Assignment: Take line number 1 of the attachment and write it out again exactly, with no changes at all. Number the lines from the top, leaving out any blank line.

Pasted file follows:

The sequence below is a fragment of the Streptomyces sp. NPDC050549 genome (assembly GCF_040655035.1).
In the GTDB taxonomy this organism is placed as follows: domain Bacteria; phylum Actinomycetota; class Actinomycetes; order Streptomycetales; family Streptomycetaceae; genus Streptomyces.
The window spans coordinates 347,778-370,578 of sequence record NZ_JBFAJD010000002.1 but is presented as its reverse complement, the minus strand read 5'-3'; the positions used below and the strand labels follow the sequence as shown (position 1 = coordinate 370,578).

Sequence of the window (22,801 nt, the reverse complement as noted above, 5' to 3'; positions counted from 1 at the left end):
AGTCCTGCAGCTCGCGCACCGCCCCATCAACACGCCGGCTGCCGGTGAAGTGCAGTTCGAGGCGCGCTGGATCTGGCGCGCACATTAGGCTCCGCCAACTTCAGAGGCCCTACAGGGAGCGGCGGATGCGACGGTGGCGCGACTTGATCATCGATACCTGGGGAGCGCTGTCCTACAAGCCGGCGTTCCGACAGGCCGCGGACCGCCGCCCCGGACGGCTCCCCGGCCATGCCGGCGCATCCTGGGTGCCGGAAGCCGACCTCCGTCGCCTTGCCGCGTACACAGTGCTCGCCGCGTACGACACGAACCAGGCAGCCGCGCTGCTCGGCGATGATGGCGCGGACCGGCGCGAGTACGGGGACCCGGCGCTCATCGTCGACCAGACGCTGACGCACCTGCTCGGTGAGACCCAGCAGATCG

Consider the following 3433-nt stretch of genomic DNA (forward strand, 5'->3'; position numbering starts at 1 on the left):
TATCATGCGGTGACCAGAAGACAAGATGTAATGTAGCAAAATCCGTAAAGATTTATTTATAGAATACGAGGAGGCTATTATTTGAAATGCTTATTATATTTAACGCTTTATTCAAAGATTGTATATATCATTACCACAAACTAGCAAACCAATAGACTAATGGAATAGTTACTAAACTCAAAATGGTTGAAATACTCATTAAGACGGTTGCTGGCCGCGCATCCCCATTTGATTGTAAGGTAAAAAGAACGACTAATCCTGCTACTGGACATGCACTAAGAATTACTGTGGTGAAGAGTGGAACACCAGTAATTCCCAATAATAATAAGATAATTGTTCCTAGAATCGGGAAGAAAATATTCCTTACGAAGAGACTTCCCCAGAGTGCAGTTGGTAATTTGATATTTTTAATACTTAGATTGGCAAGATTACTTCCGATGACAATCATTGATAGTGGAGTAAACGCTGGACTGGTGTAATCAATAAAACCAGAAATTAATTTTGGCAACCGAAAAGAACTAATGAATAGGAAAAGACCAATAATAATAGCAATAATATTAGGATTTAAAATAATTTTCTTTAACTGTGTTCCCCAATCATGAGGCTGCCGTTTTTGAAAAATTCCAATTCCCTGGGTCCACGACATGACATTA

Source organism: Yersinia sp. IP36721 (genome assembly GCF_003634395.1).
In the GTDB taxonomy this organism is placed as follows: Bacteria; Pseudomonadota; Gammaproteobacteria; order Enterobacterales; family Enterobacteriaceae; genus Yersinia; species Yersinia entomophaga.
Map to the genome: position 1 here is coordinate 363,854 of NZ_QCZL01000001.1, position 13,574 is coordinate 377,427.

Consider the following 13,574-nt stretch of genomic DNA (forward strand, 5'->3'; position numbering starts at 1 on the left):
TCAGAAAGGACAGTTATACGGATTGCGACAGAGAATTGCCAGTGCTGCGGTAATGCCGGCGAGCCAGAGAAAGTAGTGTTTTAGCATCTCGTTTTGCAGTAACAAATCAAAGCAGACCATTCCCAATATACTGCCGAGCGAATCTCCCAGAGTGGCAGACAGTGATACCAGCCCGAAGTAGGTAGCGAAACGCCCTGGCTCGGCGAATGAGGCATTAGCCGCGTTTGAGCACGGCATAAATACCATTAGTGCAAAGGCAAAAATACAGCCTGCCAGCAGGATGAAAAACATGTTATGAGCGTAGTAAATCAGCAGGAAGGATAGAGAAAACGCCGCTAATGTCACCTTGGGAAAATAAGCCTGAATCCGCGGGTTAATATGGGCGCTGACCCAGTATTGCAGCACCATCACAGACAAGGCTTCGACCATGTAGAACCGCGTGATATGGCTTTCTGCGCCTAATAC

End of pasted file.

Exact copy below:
The sequence below is a fragment of the Streptomyces sp. NPDC050549 genome (assembly GCF_040655035.1).